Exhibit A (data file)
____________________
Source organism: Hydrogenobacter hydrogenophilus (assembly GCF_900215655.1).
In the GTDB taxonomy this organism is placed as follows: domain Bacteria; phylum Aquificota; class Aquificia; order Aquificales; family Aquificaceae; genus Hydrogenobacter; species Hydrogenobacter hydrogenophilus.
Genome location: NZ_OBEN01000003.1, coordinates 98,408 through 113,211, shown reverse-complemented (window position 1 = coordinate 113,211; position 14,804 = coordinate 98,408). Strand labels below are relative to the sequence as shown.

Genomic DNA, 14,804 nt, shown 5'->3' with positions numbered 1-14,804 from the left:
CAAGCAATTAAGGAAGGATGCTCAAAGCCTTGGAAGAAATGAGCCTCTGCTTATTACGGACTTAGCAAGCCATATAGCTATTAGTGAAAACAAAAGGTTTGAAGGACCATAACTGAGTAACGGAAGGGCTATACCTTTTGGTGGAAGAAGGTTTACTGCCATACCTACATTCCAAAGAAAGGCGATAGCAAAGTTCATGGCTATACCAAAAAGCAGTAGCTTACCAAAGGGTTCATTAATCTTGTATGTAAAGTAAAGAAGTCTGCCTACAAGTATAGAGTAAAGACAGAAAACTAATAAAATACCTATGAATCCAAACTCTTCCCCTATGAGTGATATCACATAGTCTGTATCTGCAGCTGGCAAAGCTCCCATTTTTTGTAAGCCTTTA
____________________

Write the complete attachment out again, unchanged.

Source organism: Hydrogenobacter hydrogenophilus (assembly GCF_900215655.1).
In the GTDB taxonomy this organism is placed as follows: domain Bacteria; phylum Aquificota; class Aquificia; order Aquificales; family Aquificaceae; genus Hydrogenobacter; species Hydrogenobacter hydrogenophilus.
Genome location: NZ_OBEN01000003.1, coordinates 98,408 through 113,211, shown reverse-complemented (window position 1 = coordinate 113,211; position 14,804 = coordinate 98,408). Strand labels below are relative to the sequence as shown.

Genomic DNA, 14,804 nt, shown 5'->3' with positions numbered 1-14,804 from the left:
CAAGCAATTAAGGAAGGATGCTCAAAGCCTTGGAAGAAATGAGCCTCTGCTTATTACGGACTTAGCAAGCCATATAGCTATTAGTGAAAACAAAAGGTTTGAAGGACCATAACTGAGTAACGGAAGGGCTATACCTTTTGGTGGAAGAAGGTTTACTGCCATACCTACATTCCAAAGAAAGGCGATAGCAAAGTTCATGGCTATACCAAAAAGCAGTAGCTTACCAAAGGGTTCATTAATCTTGTATGTAAAGTAAAGAAGTCTGCCTACAAGTATAGAGTAAAGACAGAAAACTAATAAAATACCTATGAATCCAAACTCTTCCCCTATGAGTGATATCACATAGTCTGTATCTGCAGCTGGCAAAGCTCCCATTTTTTGTAAGCCTTTA